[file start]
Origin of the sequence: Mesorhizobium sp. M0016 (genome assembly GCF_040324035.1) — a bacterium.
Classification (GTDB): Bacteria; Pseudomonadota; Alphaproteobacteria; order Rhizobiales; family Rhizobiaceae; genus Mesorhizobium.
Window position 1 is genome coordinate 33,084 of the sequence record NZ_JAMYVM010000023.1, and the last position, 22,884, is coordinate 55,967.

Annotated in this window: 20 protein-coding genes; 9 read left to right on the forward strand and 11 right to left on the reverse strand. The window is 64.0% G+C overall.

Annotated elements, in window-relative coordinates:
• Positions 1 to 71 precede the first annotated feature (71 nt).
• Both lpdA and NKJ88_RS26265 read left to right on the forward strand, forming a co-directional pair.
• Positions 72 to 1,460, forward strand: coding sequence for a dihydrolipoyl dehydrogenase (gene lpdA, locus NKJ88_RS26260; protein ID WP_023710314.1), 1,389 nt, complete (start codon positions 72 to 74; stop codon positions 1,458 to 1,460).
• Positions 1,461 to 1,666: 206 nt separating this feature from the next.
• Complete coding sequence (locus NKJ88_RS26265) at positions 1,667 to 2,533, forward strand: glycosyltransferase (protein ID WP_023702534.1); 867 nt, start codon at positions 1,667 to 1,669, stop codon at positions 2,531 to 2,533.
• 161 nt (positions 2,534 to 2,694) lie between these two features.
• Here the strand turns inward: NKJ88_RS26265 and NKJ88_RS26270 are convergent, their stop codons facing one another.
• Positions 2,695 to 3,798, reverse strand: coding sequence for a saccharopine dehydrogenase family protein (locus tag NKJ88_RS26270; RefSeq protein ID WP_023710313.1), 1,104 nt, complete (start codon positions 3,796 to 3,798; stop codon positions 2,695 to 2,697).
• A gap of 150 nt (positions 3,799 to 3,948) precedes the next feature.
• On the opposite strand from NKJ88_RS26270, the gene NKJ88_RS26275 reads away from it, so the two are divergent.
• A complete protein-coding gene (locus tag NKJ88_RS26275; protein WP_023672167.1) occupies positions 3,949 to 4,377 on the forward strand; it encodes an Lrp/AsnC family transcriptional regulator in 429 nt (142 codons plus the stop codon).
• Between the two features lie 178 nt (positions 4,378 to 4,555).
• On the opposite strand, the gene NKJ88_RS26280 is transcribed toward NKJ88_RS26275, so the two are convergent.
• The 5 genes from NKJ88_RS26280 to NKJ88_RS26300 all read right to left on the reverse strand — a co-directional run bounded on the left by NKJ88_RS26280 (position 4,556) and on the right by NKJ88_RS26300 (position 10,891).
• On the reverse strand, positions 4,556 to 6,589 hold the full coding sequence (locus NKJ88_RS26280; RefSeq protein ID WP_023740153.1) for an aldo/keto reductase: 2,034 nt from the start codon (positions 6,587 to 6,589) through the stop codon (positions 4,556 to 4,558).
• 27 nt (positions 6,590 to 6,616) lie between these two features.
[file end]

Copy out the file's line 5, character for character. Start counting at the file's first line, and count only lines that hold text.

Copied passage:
Annotated elements, in window-relative coordinates: